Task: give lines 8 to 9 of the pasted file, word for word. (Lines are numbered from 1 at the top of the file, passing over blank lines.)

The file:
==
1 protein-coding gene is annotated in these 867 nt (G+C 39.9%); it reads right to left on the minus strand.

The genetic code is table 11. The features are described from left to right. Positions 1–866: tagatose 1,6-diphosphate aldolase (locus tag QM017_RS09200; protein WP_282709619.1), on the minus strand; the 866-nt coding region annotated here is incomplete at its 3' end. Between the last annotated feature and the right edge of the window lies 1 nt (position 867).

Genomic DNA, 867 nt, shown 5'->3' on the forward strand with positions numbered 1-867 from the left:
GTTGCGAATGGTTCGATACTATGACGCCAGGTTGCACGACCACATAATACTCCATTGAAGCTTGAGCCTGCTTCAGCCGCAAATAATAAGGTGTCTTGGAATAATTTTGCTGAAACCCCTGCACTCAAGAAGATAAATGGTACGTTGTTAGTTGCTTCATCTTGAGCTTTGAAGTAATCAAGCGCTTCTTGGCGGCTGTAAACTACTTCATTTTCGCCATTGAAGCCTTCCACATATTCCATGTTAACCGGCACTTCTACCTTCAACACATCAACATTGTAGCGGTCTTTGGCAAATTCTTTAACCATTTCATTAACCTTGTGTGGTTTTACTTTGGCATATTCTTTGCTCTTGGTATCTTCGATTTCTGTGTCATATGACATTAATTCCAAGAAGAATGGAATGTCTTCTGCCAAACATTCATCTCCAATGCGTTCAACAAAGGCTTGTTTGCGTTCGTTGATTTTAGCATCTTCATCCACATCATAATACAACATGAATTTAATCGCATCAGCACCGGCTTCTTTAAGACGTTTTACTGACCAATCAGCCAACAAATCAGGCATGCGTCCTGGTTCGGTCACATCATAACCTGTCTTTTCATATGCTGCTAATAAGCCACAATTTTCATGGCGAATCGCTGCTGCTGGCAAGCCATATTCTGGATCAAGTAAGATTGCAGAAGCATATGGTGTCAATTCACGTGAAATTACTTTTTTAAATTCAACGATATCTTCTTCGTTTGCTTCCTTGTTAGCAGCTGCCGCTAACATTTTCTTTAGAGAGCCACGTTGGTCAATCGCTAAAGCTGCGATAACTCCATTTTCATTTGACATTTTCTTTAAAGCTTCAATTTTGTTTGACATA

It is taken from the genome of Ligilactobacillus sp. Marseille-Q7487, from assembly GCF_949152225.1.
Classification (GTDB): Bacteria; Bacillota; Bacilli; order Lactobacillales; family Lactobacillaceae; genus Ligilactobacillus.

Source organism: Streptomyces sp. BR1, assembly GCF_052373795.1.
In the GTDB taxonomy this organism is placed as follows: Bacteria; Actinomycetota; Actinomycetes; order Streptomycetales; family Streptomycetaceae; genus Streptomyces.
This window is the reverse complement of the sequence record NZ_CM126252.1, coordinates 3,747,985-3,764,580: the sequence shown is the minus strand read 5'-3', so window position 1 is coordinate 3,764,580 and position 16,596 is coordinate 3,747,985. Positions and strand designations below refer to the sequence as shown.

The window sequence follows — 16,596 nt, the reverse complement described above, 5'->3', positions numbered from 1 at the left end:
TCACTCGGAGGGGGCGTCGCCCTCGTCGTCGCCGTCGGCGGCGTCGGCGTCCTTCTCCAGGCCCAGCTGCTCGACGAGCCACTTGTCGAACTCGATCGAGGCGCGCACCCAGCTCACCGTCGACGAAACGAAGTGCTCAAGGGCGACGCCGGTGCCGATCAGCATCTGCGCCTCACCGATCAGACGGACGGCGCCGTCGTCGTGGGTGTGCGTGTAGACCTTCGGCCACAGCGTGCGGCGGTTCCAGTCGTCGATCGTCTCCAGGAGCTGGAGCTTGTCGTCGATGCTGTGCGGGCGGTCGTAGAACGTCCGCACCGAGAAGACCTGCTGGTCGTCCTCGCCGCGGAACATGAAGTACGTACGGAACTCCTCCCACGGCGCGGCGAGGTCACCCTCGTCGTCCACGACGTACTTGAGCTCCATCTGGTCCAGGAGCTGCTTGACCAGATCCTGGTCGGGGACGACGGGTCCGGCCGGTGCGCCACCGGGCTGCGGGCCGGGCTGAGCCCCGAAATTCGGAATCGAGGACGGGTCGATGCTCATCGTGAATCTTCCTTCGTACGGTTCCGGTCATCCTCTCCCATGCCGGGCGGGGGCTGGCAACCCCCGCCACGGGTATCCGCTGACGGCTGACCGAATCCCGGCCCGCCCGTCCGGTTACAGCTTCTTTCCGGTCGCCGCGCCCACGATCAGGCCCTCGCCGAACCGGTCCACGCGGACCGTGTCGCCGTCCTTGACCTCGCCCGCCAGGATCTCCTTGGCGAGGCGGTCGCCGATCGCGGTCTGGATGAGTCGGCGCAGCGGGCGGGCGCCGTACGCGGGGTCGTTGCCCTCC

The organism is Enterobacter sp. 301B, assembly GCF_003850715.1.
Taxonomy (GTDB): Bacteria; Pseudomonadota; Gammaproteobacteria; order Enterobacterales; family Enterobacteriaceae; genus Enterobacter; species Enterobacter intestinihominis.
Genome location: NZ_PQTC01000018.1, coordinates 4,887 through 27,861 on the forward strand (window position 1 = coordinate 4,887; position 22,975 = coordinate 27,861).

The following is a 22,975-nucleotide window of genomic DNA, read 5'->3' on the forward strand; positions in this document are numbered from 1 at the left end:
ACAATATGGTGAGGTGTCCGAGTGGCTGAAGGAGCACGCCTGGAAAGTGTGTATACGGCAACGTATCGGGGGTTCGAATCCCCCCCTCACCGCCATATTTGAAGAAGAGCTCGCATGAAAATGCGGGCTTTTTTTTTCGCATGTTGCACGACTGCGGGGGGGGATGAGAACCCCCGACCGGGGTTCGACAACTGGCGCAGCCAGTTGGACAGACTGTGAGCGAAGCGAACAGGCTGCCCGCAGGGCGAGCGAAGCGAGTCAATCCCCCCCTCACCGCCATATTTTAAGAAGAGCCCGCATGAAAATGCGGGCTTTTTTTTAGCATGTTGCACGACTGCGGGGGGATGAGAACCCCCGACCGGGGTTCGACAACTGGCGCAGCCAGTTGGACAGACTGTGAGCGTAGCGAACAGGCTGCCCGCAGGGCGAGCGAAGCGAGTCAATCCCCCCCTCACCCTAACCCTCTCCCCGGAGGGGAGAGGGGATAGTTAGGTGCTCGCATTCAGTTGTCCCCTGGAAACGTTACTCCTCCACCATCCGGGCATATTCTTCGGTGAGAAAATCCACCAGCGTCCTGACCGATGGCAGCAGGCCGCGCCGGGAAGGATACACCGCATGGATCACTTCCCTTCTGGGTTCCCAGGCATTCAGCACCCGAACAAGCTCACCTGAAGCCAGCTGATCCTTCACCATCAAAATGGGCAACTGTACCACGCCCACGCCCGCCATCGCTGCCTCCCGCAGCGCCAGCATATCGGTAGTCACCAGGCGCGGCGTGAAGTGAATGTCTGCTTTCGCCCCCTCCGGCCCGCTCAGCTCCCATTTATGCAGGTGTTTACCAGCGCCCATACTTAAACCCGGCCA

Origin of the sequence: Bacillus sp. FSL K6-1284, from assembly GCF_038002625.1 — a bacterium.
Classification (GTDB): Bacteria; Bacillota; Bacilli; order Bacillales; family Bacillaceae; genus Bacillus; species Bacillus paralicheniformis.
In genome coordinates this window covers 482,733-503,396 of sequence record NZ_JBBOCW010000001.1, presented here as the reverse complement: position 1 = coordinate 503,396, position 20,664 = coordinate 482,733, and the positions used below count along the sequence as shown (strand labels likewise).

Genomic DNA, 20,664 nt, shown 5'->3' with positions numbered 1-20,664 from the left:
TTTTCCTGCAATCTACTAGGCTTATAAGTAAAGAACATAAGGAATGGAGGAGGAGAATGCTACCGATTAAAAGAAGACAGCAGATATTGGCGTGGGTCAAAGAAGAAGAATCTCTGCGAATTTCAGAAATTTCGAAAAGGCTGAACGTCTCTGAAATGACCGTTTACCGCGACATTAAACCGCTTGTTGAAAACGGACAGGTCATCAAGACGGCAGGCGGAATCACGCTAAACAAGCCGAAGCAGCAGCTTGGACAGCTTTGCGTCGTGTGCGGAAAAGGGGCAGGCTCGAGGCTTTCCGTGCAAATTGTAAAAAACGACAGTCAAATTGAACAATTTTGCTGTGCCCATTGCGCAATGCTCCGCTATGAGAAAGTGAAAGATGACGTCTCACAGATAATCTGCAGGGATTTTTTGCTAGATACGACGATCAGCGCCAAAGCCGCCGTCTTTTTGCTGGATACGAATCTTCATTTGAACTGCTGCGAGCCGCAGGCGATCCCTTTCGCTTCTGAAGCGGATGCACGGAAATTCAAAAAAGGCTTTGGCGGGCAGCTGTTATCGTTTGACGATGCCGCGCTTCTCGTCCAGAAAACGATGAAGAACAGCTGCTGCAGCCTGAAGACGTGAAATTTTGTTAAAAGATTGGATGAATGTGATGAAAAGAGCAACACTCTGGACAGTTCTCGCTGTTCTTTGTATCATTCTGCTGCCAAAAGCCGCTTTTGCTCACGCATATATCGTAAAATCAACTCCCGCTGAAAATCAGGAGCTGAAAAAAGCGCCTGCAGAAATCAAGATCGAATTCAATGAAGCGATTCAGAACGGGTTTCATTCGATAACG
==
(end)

In the GTDB taxonomy this organism is placed as follows: Bacteria; Actinomycetota; Actinomycetes; order Streptomycetales; family Streptomycetaceae; genus Streptomyces.
This window is the reverse complement of the sequence record NZ_CM126252.1, coordinates 3,747,985-3,764,580: the sequence shown is the minus strand read 5'-3', so window position 1 is coordinate 3,764,580 and position 16,596 is coordinate 3,747,985. Positions and strand designations below refer to the sequence as shown.